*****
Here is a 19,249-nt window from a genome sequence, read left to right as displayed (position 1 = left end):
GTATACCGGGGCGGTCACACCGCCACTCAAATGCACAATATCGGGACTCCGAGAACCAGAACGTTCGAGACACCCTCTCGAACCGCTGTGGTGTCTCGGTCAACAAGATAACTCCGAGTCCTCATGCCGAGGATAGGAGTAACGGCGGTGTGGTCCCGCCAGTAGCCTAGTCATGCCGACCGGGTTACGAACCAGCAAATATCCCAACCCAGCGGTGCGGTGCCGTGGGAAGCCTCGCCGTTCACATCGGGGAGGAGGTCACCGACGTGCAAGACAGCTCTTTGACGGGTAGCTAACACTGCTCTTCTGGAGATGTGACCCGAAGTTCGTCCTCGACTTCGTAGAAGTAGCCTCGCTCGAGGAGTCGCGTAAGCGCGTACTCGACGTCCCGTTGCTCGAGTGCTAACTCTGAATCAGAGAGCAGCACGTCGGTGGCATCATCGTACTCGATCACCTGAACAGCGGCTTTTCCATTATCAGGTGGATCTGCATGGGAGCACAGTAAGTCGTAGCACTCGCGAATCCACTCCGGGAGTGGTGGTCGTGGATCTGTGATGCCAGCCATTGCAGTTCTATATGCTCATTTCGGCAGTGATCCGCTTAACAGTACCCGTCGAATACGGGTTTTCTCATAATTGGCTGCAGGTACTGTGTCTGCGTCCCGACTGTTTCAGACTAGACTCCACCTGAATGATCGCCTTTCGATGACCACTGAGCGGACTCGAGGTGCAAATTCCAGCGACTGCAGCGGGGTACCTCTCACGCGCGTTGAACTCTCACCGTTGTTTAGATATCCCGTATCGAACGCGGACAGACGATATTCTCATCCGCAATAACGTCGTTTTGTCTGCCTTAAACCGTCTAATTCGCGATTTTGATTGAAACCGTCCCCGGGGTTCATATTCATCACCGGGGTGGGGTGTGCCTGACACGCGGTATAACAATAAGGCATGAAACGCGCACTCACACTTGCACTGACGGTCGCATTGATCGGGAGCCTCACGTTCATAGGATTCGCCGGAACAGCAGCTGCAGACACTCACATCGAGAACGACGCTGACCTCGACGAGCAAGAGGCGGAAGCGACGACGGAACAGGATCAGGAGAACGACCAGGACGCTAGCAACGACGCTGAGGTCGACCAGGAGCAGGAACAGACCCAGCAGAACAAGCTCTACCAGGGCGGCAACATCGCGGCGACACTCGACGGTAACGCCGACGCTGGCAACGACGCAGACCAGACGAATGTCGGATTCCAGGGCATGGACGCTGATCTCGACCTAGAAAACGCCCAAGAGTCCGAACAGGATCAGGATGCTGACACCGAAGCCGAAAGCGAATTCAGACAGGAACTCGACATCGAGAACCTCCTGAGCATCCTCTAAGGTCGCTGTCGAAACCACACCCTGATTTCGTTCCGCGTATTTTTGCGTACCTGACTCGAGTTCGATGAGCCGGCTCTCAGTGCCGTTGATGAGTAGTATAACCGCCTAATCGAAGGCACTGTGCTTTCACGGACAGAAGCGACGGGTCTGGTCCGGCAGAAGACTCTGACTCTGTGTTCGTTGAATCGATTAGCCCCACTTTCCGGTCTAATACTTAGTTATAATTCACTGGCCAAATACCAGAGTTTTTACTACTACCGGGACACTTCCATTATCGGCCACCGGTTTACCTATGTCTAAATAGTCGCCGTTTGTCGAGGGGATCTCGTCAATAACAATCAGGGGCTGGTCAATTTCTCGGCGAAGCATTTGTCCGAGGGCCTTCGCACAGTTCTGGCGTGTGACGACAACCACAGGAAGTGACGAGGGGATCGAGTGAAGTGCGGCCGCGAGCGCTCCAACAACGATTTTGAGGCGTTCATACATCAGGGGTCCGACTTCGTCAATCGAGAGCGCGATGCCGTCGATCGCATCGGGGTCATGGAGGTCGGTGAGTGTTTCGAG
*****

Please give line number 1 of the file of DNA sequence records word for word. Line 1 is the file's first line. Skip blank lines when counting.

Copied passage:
Here is a 19,249-nt window from a genome sequence, read left to right as displayed (position 1 = left end):